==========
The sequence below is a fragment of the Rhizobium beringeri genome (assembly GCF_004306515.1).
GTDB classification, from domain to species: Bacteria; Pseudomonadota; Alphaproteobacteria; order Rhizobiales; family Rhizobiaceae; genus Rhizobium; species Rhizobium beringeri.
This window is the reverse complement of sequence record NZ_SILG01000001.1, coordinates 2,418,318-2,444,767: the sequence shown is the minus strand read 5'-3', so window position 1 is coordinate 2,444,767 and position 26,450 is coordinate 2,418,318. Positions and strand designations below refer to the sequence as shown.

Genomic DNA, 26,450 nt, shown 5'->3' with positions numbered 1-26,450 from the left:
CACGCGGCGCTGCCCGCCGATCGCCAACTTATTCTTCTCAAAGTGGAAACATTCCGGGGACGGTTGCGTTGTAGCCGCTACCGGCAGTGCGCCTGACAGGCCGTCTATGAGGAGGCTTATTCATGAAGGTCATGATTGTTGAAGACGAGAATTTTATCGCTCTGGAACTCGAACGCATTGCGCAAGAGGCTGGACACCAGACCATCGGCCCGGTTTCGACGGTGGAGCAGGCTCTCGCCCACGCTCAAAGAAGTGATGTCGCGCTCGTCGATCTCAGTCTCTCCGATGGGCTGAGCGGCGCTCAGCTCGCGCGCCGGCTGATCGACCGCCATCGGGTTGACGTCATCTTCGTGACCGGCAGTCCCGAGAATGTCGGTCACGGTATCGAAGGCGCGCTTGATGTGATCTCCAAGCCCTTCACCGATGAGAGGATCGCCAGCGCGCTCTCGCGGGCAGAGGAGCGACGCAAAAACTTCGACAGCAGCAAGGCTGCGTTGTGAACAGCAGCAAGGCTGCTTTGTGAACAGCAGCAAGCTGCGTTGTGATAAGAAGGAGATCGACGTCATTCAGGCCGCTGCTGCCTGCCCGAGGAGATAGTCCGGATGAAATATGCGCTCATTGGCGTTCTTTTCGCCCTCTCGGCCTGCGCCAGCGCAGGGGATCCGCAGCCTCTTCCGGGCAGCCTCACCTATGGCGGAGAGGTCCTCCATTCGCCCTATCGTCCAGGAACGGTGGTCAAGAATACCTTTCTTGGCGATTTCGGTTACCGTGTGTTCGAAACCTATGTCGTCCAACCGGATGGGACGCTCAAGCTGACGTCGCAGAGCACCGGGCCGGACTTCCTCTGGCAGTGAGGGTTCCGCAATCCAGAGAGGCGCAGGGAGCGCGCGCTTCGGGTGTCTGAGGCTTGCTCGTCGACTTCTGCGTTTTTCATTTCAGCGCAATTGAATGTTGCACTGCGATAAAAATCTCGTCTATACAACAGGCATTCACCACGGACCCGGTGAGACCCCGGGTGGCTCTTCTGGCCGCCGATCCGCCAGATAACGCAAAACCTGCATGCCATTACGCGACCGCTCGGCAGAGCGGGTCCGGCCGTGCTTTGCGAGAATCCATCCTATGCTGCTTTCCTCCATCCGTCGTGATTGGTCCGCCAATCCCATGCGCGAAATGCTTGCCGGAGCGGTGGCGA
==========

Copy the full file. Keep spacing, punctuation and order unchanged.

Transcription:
The sequence below is a fragment of the Rhizobium beringeri genome (assembly GCF_004306515.1).
GTDB classification, from domain to species: Bacteria; Pseudomonadota; Alphaproteobacteria; order Rhizobiales; family Rhizobiaceae; genus Rhizobium; species Rhizobium beringeri.
This window is the reverse complement of sequence record NZ_SILG01000001.1, coordinates 2,418,318-2,444,767: the sequence shown is the minus strand read 5'-3', so window position 1 is coordinate 2,444,767 and position 26,450 is coordinate 2,418,318. Positions and strand designations below refer to the sequence as shown.

Genomic DNA, 26,450 nt, shown 5'->3' with positions numbered 1-26,450 from the left:
CACGCGGCGCTGCCCGCCGATCGCCAACTTATTCTTCTCAAAGTGGAAACATTCCGGGGACGGTTGCGTTGTAGCCGCTACCGGCAGTGCGCCTGACAGGCCGTCTATGAGGAGGCTTATTCATGAAGGTCATGATTGTTGAAGACGAGAATTTTATCGCTCTGGAACTCGAACGCATTGCGCAAGAGGCTGGACACCAGACCATCGGCCCGGTTTCGACGGTGGAGCAGGCTCTCGCCCACGCTCAAAGAAGTGATGTCGCGCTCGTCGATCTCAGTCTCTCCGATGGGCTGAGCGGCGCTCAGCTCGCGCGCCGGCTGATCGACCGCCATCGGGTTGACGTCATCTTCGTGACCGGCAGTCCCGAGAATGTCGGTCACGGTATCGAAGGCGCGCTTGATGTGATCTCCAAGCCCTTCACCGATGAGAGGATCGCCAGCGCGCTCTCGCGGGCAGAGGAGCGACGCAAAAACTTCGACAGCAGCAAGGCTGCGTTGTGAACAGCAGCAAGGCTGCTTTGTGAACAGCAGCAAGCTGCGTTGTGATAAGAAGGAGATCGACGTCATTCAGGCCGCTGCTGCCTGCCCGAGGAGATAGTCCGGATGAAATATGCGCTCATTGGCGTTCTTTTCGCCCTCTCGGCCTGCGCCAGCGCAGGGGATCCGCAGCCTCTTCCGGGCAGCCTCACCTATGGCGGAGAGGTCCTCCATTCGCCCTATCGTCCAGGAACGGTGGTCAAGAATACCTTTCTTGGCGATTTCGGTTACCGTGTGTTCGAAACCTATGTCGTCCAACCGGATGGGACGCTCAAGCTGACGTCGCAGAGCACCGGGCCGGACTTCCTCTGGCAGTGAGGGTTCCGCAATCCAGAGAGGCGCAGGGAGCGCGCGCTTCGGGTGTCTGAGGCTTGCTCGTCGACTTCTGCGTTTTTCATTTCAGCGCAATTGAATGTTGCACTGCGATAAAAATCTCGTCTATACAACAGGCATTCACCACGGACCCGGTGAGACCCCGGGTGGCTCTTCTGGCCGCCGATCCGCCAGATAACGCAAAACCTGCATGCCATTACGCGACCGCTCGGCAGAGCGGGTCCGGCCGTGCTTTGCGAGAATCCATCCTATGCTGCTTTCCTCCATCCGTCGTGATTGGTCCGCCAATCCCATGCGCGAAATGCTTGCCGGAGCGGTGGCGA